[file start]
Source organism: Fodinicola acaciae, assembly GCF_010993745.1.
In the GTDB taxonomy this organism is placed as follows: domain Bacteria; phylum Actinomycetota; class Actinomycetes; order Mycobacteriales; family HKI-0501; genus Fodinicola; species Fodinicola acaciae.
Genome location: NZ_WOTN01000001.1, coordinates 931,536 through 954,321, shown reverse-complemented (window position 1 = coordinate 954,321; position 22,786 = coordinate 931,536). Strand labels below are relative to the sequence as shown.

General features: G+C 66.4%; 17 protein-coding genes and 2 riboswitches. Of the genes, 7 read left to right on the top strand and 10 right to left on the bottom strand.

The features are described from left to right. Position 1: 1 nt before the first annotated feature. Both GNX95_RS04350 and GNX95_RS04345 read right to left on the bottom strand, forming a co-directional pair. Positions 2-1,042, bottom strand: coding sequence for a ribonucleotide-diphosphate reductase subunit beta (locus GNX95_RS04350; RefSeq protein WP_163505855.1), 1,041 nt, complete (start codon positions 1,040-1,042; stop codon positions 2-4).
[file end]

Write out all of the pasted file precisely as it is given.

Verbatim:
Source organism: Fodinicola acaciae, assembly GCF_010993745.1.
In the GTDB taxonomy this organism is placed as follows: domain Bacteria; phylum Actinomycetota; class Actinomycetes; order Mycobacteriales; family HKI-0501; genus Fodinicola; species Fodinicola acaciae.
Genome location: NZ_WOTN01000001.1, coordinates 931,536 through 954,321, shown reverse-complemented (window position 1 = coordinate 954,321; position 22,786 = coordinate 931,536). Strand labels below are relative to the sequence as shown.

General features: G+C 66.4%; 17 protein-coding genes and 2 riboswitches. Of the genes, 7 read left to right on the top strand and 10 right to left on the bottom strand.

The features are described from left to right. Position 1: 1 nt before the first annotated feature. Both GNX95_RS04350 and GNX95_RS04345 read right to left on the bottom strand, forming a co-directional pair. Positions 2-1,042, bottom strand: coding sequence for a ribonucleotide-diphosphate reductase subunit beta (locus GNX95_RS04350; RefSeq protein WP_163505855.1), 1,041 nt, complete (start codon positions 1,040-1,042; stop codon positions 2-4).